Software-based biometrics to fuel smartphone payment growth

The rise of software-based biometric security will fuel the growth of smartphone mobile payments across all market segments as devices become less reliant on hardware-based authentication such as fingerprints.

That’s according to Juniper Research, which believes the number of smartphone users using software-based biometrics will rise from 429 million in 2018 to more than 1.5 billion in 2023.

Devices such as the iPhone with its TouchID sensor have popularised the concept of biometric security, but recent advances have seen the iPhone X use facial recognition technology to let users make payments or access their device, while other handsets use iris scanning to perform the same task.

Mobile payment growth

And because these features use standard components rather than proprietary hardware, it allows cheaper handsets to take advantage too.

The impact could be significant, with Juniper predicting that biometrically-authenticated transactions will rise by an average of 76 per cent per year. Asia will be the biggest growth market, with North America growing by just 46 per cent.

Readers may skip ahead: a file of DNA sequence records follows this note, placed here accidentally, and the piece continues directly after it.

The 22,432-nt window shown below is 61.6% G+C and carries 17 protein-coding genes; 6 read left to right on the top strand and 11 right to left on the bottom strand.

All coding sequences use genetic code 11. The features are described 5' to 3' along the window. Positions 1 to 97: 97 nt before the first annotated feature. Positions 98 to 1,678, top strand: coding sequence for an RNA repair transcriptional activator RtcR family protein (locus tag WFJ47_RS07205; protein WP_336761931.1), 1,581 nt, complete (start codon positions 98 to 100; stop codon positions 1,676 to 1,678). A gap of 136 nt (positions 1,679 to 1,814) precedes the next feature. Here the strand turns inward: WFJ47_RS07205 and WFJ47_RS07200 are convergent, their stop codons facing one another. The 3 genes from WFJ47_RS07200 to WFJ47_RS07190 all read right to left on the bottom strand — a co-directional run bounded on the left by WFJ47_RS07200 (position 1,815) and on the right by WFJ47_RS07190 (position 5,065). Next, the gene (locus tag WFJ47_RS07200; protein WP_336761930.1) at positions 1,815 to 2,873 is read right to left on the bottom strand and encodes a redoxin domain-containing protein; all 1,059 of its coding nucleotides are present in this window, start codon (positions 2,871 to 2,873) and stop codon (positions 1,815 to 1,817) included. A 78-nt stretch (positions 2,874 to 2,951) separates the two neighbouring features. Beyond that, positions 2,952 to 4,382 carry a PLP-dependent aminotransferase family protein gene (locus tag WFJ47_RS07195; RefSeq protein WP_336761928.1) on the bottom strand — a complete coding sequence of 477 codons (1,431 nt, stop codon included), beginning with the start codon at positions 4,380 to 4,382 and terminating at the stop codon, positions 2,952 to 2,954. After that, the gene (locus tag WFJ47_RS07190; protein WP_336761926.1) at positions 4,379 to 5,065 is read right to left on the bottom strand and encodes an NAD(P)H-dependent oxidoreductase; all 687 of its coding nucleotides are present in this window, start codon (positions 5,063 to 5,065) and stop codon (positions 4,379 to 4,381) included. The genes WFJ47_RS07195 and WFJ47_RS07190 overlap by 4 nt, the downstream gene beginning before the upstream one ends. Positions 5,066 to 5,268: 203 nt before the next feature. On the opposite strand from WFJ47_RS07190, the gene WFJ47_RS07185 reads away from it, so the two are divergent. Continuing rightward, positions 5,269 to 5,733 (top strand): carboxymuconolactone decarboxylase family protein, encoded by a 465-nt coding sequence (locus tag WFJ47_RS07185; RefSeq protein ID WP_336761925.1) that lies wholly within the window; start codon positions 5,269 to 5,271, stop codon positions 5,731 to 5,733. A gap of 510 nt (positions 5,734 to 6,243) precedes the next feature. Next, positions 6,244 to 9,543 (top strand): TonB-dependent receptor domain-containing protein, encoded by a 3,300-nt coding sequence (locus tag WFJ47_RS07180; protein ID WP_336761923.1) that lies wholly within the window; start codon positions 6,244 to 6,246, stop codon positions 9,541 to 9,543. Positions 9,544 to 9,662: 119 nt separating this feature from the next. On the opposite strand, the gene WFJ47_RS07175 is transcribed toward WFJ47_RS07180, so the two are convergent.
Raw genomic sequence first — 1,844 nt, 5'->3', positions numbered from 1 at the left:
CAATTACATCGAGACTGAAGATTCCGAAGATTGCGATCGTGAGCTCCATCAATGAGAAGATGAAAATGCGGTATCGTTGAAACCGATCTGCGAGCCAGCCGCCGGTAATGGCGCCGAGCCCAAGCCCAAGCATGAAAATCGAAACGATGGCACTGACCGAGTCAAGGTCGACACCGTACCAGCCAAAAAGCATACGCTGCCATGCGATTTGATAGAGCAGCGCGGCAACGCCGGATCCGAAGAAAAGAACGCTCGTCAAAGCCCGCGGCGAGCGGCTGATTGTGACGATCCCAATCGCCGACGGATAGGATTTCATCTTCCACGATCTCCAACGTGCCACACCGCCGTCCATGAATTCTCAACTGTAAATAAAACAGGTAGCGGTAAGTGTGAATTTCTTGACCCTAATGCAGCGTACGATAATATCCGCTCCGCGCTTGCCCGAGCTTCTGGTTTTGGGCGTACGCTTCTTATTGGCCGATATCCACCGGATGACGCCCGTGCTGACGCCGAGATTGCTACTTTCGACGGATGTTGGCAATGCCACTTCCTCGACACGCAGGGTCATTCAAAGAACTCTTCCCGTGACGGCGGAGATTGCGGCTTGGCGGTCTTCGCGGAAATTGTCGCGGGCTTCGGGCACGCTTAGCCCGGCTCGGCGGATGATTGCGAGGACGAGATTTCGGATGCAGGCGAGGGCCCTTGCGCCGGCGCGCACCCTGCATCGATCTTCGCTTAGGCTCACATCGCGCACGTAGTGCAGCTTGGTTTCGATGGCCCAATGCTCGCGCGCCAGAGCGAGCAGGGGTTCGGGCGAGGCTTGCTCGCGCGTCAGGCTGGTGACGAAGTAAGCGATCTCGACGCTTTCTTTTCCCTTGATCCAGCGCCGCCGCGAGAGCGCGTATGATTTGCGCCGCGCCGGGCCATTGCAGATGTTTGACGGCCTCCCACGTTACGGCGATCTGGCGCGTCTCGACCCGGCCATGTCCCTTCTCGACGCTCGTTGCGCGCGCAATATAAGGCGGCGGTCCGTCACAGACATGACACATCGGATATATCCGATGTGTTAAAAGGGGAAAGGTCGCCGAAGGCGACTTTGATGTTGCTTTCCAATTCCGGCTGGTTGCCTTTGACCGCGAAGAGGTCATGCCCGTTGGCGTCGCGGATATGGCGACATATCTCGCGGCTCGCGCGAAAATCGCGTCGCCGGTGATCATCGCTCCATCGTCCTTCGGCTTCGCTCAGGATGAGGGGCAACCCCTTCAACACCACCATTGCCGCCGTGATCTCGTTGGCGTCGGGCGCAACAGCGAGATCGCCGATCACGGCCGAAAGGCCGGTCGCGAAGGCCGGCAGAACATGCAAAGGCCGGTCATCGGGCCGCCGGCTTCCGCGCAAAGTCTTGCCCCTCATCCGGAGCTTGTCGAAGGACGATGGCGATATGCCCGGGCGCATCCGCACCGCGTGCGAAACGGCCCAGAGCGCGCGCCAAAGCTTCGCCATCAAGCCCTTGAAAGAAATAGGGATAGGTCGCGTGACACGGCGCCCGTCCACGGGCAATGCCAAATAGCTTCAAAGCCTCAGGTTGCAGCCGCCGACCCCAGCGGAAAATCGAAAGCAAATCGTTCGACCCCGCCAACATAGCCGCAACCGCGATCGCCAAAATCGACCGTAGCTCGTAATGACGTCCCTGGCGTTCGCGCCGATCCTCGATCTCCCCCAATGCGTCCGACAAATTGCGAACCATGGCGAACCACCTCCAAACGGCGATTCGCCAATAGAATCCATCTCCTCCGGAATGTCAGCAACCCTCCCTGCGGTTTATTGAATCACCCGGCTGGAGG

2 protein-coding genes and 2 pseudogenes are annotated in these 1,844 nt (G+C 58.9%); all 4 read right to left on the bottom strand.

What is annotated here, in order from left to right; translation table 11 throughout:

“Mobile payment security will broaden hugely thanks to the implementation of pure software solutions,” said Juniper Research analyst James Moar. “The key battle now will be to convince users, particularly those in Europe and North America, that these methods are just as secure as traditional hardware-based security.”

But this in no way means the fingerprint sensor will go the same way as the alphanumeric keypad as in 2023, it is claimed 4.5 billion smartphones will still use fingerprint biometrics. However, fingerprint sensors will be just one of several biometric authentication methods rather than the default option.

Steve McCaskill is TechRadar Pro's resident mobile industry expert, covering all aspects of the UK and global news, from operators to service providers and everything in between. He is a former editor of Silicon UK and journalist with over a decade's experience in the technology industry, writing about technology, in particular, telecoms, mobile and sports tech, sports, video games and media.